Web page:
Above: Everyone's favourite doppelgangers (and such sound genetic science!) 'identical cousins' - Patty & Cathy.
Alter egos, parallel universes, out of body experiences - there has been something of a recurring theme in my telly viewing over the past two weeks.
Starting with 'Drop Dead Diva' in which the 'soul' (for want of a better word) of bimbo model Deb, gets a second chance to make something of her life in the body of lawyer Jane who is on the operating table having just taken a bullet for her adulterous boss. The twist is that while shallow Deb is a toned, blonde size 8 slinking about in a body hugging sheath of a dress, Jane is a fat, virtually make-up less supposed frump who, despite an addiction to self help books, is quite intelligent and gives a damn. I was ready to be un-amused but did find it mildly entertaining. I'd probably give it a second go if it didn't clash with 'Ashes to Ashes' (see below). The 'net is full of reports about its poor ratings and imminent axing so a third chance may be out of the question.
Now 'Ashes to Ashes'* is not 'Life on Mars' II. Except that's exactly what it is of course but sans John Sim and sans the wonderful poignancy and unease that gave the hairs of the back of my neck and my tear ducts a regular work out. This time the protagonist is female, DI Alex Drake, and she goes back in time to 1982. And who does she encounter but the still delightfully un-PC Gene Hunt (Philip Glenister) and his team, now based in London. It isn't 'Life On Mars', but it does get you in, not least because of the sassy and sarcastic commentary Alex (Keeley Hawes) maintains on what she assumes is a shock-induced fantasy world and then there's all the lovingly fabricated 80s popular culture references. Think I'll stick with it - which, I've just read in the Herald Guide, means sticking with 2 series and 16 episodes!
'Wire In The Blood' has been transplanted too, but not just from north to south England, it's gone stateside, to Texas to be precise (shamelessly evoking Ry Cooder's music at every opportunity). The formula had started to get a bit tired in gritty old serial killer capital of the UK, if not the world, Bradfield, and is really just a bit too wheezy and predictably gratuitous now. Robson Green is milking his Tony Hill character to get every last drop out of the franchise but at least he is still Tony Hill and it isn't a ghastly US remake a la The Office, Kath & Kim etc (Wikipedia has a list of US remakes - it is telling how many say 'cancelled after 2 episodes' or 'pilot only made' - Kirstie Alley as the Vicar of Dibley, pulease!)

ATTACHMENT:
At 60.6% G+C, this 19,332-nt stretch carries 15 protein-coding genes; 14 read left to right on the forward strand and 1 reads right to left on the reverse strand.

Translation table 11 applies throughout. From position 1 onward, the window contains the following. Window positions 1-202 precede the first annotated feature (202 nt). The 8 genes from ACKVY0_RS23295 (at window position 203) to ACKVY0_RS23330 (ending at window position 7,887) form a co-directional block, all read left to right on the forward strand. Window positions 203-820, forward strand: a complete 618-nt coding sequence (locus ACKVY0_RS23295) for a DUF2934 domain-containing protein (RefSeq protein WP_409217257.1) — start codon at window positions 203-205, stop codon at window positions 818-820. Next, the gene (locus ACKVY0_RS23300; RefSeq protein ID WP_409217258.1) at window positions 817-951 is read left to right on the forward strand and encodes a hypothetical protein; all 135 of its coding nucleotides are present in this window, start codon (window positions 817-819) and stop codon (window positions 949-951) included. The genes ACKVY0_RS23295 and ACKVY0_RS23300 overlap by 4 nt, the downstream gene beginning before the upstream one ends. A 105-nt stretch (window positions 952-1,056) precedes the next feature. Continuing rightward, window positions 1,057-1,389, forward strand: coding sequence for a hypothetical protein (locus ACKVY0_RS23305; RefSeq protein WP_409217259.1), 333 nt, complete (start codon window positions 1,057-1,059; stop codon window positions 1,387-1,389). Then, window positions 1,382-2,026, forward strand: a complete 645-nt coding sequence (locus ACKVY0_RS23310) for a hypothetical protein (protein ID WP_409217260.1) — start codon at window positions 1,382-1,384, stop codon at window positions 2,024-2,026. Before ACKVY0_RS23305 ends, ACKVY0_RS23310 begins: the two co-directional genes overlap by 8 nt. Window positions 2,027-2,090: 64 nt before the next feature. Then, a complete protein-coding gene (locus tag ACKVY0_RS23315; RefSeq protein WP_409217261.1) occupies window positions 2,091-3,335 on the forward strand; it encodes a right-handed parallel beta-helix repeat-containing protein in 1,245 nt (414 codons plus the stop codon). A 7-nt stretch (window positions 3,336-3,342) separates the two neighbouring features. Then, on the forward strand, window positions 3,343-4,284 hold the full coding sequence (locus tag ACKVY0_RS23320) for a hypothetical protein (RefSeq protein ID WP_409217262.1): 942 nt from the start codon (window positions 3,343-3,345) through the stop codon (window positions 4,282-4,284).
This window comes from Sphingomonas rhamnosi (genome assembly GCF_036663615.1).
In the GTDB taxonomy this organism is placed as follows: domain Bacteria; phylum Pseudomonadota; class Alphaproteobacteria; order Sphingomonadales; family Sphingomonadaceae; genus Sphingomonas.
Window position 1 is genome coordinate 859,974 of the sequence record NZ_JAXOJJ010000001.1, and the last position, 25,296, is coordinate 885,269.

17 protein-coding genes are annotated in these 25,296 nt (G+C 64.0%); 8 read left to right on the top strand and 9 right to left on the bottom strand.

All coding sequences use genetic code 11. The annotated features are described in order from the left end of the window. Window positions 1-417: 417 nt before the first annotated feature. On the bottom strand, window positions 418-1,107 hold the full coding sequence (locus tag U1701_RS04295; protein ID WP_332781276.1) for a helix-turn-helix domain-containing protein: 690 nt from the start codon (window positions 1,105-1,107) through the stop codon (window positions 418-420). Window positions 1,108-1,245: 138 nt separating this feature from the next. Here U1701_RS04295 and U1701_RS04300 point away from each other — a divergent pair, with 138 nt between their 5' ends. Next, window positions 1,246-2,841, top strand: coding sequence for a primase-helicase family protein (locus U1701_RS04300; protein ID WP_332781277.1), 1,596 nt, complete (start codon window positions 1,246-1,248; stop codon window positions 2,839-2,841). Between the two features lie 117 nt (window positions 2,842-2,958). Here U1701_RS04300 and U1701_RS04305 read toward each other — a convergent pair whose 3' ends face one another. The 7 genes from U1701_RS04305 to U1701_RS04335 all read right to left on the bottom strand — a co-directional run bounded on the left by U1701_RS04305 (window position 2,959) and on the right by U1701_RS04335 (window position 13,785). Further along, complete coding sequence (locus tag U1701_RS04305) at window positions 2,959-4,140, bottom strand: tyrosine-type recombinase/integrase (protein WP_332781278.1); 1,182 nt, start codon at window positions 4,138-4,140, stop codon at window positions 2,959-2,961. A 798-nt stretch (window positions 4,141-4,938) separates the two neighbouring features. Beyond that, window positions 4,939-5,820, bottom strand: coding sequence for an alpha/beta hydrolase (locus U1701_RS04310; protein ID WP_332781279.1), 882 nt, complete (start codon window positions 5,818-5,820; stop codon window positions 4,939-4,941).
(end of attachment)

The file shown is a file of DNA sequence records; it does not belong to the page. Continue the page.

'Our' Toni Collette gives a virtuoso performance as Buck, Alice and T, multiple personalities (or manifestations of dissociative identity disorder as we've all learnt to correctly call the condition) of the eponymous heroine of 'United States of Tara'. I feared this Spielberg produced series might be smugly & self consciously 'out there' but in fact it achieves a directness and believability in its dialogue and situations rare in US TV productions. It reminds me of Spielberg's early films like 'Poltergeist' where family dynamics and conversations were so authentic. I believe this is down to Diablo Cody, the screen writer, whose work I haven't seen before but will look out for in future. The support cast is all excellent especially Keir Gilchrist as Tara's knowing, gay son Marshall. He gets my award for TV quote of the season: "I think I know my literary boners" asserting his interpretation of an E M Forster (I think) novel to his English teacher in class.
The silliest ever showcase for comedy actors to show off and explore alternate versions of themselves remains 'Red Dwarf'. I caught one of the 'Ace Rimmer' episodes last night where Chris Barrie gets to be marginally attractive (if also a bit of a 'smug git') as an Indiana Jones type hero for a few scenes. This classic sci-fi spoof has explored the concept of parallel universes and different realities in many episodes perhaps most strikingly in 'Parallel Universe' where the crew meet alternate versions of themselves: the analogues of Lister, Rimmer and Holly are female and they inevitably hook up with their counterparts, while the Cat is revolted by his alternate, a scruffy dog lacking all grace and finesse.
My absolute favourite out of the body, walk a mile in my (high heeled) shoes, psyche swapping, gender bending TV comedy drama though has to be 'Boy Meets Girl'. In this ITV series a man's and woman 's identities get transposed by a freak lightning strike. I just love it! Rachael Stirling deserves a BAFTA or three for a knockout performance as Veronica Burton, a yuppy fashion journalist suddenly 'inhabited' by morose, breakfast cereal addicted, conspiracy theorist, Danny Reed. Martin Freeman (already doing a lovely job of voicing Danny's thoughts trapped inside Veronica) will no doubt get to flex his acting muscles a bit more in coming episodes. I can't wait!
*Footnote: Having been an incredibly daggy teen I didn't know that 'Ashes to Ashes', like 'Life on Mars', takes its title (and its recurrent clown figure imagery) from a David Bowie song & video clip. I only learned as much on this week's 'Spicks & Specks'! A spooky Mulder coincidence or a triumph of cross promotion?